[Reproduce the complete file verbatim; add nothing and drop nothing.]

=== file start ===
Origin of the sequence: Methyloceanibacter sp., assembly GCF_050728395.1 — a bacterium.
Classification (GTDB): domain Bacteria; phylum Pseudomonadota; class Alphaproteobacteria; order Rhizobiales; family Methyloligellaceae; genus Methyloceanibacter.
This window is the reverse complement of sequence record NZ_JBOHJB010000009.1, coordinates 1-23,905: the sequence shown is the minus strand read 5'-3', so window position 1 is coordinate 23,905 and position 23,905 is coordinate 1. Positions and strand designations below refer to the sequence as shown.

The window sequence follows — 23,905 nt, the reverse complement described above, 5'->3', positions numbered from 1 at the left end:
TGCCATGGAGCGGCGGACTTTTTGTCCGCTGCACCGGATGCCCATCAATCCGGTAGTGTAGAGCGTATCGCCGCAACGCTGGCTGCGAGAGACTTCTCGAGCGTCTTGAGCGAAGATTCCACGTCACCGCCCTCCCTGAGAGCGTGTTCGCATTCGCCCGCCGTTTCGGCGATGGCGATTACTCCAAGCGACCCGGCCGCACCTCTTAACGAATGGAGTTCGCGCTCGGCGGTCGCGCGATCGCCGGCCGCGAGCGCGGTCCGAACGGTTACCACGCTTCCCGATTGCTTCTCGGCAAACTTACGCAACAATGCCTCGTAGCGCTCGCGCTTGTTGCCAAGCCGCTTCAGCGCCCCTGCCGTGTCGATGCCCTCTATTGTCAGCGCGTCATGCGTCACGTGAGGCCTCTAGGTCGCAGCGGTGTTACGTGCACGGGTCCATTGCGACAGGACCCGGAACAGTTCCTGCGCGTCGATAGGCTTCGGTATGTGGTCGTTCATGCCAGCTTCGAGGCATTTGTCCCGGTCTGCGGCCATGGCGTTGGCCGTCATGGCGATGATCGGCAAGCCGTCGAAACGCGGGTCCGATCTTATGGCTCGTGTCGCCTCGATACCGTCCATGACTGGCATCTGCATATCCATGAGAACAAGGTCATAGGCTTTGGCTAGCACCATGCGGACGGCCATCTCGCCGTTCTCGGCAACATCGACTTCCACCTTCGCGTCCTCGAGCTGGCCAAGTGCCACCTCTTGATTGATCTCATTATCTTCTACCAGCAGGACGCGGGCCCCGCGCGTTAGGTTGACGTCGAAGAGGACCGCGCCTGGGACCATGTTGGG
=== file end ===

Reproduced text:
Origin of the sequence: Methyloceanibacter sp., assembly GCF_050728395.1 — a bacterium.
Classification (GTDB): domain Bacteria; phylum Pseudomonadota; class Alphaproteobacteria; order Rhizobiales; family Methyloligellaceae; genus Methyloceanibacter.
This window is the reverse complement of sequence record NZ_JBOHJB010000009.1, coordinates 1-23,905: the sequence shown is the minus strand read 5'-3', so window position 1 is coordinate 23,905 and position 23,905 is coordinate 1. Positions and strand designations below refer to the sequence as shown.

The window sequence follows — 23,905 nt, the reverse complement described above, 5'->3', positions numbered from 1 at the left end:
TGCCATGGAGCGGCGGACTTTTTGTCCGCTGCACCGGATGCCCATCAATCCGGTAGTGTAGAGCGTATCGCCGCAACGCTGGCTGCGAGAGACTTCTCGAGCGTCTTGAGCGAAGATTCCACGTCACCGCCCTCCCTGAGAGCGTGTTCGCATTCGCCCGCCGTTTCGGCGATGGCGATTACTCCAAGCGACCCGGCCGCACCTCTTAACGAATGGAGTTCGCGCTCGGCGGTCGCGCGATCGCCGGCCGCGAGCGCGGTCCGAACGGTTACCACGCTTCCCGATTGCTTCTCGGCAAACTTACGCAACAATGCCTCGTAGCGCTCGCGCTTGTTGCCAAGCCGCTTCAGCGCCCCTGCCGTGTCGATGCCCTCTATTGTCAGCGCGTCATGCGTCACGTGAGGCCTCTAGGTCGCAGCGGTGTTACGTGCACGGGTCCATTGCGACAGGACCCGGAACAGTTCCTGCGCGTCGATAGGCTTCGGTATGTGGTCGTTCATGCCAGCTTCGAGGCATTTGTCCCGGTCTGCGGCCATGGCGTTGGCCGTCATGGCGATGATCGGCAAGCCGTCGAAACGCGGGTCCGATCTTATGGCTCGTGTCGCCTCGATACCGTCCATGACTGGCATCTGCATATCCATGAGAACAAGGTCATAGGCTTTGGCTAGCACCATGCGGACGGCCATCTCGCCGTTCTCGGCAACATCGACTTCCACCTTCGCGTCCTCGAGCTGGCCAAGTGCCACCTCTTGATTGATCTCATTATCTTCTACCAGCAGGACGCGGGCCCCGCGCGTTAGGTTGACGTCGAAGAGGACCGCGCCTGGGACCATGTTGGG